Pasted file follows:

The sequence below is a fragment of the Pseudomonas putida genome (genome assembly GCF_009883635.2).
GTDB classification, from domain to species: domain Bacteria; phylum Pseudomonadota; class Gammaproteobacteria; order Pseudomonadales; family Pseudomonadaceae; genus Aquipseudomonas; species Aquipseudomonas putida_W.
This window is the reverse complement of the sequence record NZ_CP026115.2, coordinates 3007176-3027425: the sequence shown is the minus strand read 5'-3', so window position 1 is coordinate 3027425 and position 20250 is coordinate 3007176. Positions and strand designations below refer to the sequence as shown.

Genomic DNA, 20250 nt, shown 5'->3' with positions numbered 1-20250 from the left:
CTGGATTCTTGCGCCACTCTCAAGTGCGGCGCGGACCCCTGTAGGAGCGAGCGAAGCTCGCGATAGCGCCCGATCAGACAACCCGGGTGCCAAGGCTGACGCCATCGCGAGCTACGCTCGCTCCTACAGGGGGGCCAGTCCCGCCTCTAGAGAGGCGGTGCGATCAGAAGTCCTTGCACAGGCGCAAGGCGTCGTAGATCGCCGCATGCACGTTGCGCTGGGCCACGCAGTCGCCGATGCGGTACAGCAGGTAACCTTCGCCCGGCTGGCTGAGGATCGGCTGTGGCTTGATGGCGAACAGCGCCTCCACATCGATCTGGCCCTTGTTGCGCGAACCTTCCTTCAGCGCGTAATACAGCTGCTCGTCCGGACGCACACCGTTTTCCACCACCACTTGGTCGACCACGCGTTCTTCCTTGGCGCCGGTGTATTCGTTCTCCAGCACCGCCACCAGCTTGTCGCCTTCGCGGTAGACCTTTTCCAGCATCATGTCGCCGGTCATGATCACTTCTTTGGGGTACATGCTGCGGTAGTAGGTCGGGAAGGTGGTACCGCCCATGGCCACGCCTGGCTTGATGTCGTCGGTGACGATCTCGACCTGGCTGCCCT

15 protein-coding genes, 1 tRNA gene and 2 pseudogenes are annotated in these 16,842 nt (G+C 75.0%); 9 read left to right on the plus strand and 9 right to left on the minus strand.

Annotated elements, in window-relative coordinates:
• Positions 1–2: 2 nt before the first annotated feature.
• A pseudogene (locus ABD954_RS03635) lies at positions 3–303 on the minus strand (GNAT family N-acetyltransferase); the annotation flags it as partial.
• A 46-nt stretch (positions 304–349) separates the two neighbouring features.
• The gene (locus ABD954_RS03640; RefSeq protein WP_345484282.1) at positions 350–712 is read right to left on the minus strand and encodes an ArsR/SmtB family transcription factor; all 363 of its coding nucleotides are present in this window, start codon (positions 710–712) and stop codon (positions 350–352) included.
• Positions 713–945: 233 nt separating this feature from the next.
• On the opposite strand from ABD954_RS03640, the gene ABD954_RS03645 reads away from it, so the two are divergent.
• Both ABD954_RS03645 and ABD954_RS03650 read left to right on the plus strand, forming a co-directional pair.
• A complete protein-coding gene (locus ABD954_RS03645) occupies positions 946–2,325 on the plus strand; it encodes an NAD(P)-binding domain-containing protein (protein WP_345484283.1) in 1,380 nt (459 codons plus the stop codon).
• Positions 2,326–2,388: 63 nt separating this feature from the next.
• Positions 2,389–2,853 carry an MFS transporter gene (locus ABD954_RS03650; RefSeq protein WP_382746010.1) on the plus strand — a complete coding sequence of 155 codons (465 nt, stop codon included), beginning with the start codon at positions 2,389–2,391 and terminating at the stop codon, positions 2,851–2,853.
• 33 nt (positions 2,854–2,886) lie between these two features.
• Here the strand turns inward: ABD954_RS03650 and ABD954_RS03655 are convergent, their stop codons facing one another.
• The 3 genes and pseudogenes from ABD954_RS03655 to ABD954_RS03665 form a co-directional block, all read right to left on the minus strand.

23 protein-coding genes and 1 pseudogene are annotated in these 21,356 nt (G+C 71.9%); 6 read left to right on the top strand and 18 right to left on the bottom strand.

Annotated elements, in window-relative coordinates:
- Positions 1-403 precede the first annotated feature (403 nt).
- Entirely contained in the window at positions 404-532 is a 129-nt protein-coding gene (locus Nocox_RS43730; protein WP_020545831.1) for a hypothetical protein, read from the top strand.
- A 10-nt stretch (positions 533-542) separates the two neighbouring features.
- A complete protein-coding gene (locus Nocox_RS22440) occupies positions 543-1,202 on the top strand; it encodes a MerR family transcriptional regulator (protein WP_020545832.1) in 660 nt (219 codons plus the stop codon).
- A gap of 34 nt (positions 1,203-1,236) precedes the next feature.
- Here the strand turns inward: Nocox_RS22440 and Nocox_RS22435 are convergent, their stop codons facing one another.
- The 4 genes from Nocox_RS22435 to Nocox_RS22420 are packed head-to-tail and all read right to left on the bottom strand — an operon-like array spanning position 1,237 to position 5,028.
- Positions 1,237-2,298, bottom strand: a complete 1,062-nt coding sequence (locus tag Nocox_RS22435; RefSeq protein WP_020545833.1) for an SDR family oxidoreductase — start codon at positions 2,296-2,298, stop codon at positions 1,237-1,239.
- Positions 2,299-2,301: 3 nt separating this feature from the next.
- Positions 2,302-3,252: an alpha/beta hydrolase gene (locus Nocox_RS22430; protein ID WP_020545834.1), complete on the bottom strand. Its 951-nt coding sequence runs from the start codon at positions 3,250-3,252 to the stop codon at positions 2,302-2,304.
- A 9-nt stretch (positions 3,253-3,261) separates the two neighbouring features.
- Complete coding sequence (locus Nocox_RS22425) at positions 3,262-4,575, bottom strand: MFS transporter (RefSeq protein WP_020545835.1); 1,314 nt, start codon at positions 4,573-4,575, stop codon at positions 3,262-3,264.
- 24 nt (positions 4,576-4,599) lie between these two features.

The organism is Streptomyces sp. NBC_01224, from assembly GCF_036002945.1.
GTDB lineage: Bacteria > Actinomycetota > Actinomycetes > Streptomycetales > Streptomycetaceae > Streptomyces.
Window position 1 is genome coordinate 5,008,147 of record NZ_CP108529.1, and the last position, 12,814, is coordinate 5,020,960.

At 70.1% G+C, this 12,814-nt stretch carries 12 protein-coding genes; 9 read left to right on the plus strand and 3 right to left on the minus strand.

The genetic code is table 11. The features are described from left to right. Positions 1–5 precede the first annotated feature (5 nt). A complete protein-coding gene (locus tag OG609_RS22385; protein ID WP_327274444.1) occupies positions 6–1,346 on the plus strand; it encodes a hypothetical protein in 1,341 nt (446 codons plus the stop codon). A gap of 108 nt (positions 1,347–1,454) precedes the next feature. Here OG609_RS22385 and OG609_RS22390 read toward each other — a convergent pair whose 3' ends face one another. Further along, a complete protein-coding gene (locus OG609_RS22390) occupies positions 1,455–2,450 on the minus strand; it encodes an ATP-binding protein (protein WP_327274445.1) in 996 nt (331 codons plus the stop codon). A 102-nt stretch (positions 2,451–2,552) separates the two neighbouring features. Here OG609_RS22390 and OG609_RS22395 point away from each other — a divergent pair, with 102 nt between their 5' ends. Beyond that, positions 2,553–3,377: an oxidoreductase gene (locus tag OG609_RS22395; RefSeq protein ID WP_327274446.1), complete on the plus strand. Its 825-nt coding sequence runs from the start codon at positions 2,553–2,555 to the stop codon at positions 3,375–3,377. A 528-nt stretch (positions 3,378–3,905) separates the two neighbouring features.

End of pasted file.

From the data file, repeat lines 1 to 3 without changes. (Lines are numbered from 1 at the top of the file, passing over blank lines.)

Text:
The sequence below is a fragment of the Pseudomonas putida genome (genome assembly GCF_009883635.2).
GTDB classification, from domain to species: domain Bacteria; phylum Pseudomonadota; class Gammaproteobacteria; order Pseudomonadales; family Pseudomonadaceae; genus Aquipseudomonas; species Aquipseudomonas putida_W.
This window is the reverse complement of the sequence record NZ_CP026115.2, coordinates 3007176-3027425: the sequence shown is the minus strand read 5'-3', so window position 1 is coordinate 3027425 and position 20250 is coordinate 3007176. Positions and strand designations below refer to the sequence as shown.